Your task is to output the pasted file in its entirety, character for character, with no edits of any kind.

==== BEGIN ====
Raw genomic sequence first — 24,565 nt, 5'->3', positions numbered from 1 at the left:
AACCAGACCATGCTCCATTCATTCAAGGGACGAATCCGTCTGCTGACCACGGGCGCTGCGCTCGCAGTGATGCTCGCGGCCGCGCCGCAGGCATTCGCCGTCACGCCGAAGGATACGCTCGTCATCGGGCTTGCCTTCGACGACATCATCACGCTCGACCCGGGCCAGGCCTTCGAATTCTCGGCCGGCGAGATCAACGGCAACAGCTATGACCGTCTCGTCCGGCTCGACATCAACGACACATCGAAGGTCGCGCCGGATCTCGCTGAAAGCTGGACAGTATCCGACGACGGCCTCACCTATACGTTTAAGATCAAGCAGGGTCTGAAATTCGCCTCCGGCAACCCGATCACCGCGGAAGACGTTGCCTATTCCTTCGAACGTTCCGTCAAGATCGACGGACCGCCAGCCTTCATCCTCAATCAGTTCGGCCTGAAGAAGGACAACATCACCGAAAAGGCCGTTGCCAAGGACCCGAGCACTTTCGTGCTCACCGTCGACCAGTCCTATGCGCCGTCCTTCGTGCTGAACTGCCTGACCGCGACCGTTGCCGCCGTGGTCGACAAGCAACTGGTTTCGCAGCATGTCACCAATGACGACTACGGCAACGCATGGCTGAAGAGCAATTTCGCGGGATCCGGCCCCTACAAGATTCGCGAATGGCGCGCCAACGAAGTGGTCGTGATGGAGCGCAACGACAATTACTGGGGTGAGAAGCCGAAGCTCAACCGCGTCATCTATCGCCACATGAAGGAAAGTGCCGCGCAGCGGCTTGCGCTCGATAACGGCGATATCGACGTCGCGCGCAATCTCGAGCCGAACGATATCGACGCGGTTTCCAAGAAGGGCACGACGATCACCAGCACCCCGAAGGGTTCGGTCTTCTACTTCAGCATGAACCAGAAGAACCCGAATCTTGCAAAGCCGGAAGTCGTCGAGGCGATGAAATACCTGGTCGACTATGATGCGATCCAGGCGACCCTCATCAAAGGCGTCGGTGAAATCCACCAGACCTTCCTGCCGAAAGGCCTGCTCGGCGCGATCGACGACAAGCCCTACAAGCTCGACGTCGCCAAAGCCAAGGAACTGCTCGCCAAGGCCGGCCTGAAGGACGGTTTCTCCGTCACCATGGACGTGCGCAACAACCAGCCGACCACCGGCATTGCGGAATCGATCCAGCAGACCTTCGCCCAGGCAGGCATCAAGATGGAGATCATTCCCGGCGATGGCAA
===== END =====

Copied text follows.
Raw genomic sequence first — 24,565 nt, 5'->3', positions numbered from 1 at the left:
AACCAGACCATGCTCCATTCATTCAAGGGACGAATCCGTCTGCTGACCACGGGCGCTGCGCTCGCAGTGATGCTCGCGGCCGCGCCGCAGGCATTCGCCGTCACGCCGAAGGATACGCTCGTCATCGGGCTTGCCTTCGACGACATCATCACGCTCGACCCGGGCCAGGCCTTCGAATTCTCGGCCGGCGAGATCAACGGCAACAGCTATGACCGTCTCGTCCGGCTCGACATCAACGACACATCGAAGGTCGCGCCGGATCTCGCTGAAAGCTGGACAGTATCCGACGACGGCCTCACCTATACGTTTAAGATCAAGCAGGGTCTGAAATTCGCCTCCGGCAACCCGATCACCGCGGAAGACGTTGCCTATTCCTTCGAACGTTCCGTCAAGATCGACGGACCGCCAGCCTTCATCCTCAATCAGTTCGGCCTGAAGAAGGACAACATCACCGAAAAGGCCGTTGCCAAGGACCCGAGCACTTTCGTGCTCACCGTCGACCAGTCCTATGCGCCGTCCTTCGTGCTGAACTGCCTGACCGCGACCGTTGCCGCCGTGGTCGACAAGCAACTGGTTTCGCAGCATGTCACCAATGACGACTACGGCAACGCATGGCTGAAGAGCAATTTCGCGGGATCCGGCCCCTACAAGATTCGCGAATGGCGCGCCAACGAAGTGGTCGTGATGGAGCGCAACGACAATTACTGGGGTGAGAAGCCGAAGCTCAACCGCGTCATCTATCGCCACATGAAGGAAAGTGCCGCGCAGCGGCTTGCGCTCGATAACGGCGATATCGACGTCGCGCGCAATCTCGAGCCGAACGATATCGACGCGGTTTCCAAGAAGGGCACGACGATCACCAGCACCCCGAAGGGTTCGGTCTTCTACTTCAGCATGAACCAGAAGAACCCGAATCTTGCAAAGCCGGAAGTCGTCGAGGCGATGAAATACCTGGTCGACTATGATGCGATCCAGGCGACCCTCATCAAAGGCGTCGGTGAAATCCACCAGACCTTCCTGCCGAAAGGCCTGCTCGGCGCGATCGACGACAAGCCCTACAAGCTCGACGTCGCCAAAGCCAAGGAACTGCTCGCCAAGGCCGGCCTGAAGGACGGTTTCTCCGTCACCATGGACGTGCGCAACAACCAGCCGACCACCGGCATTGCGGAATCGATCCAGCAGACCTTCGCCCAGGCAGGCATCAAGATGGAGATCATTCCCGGCGATGGCAA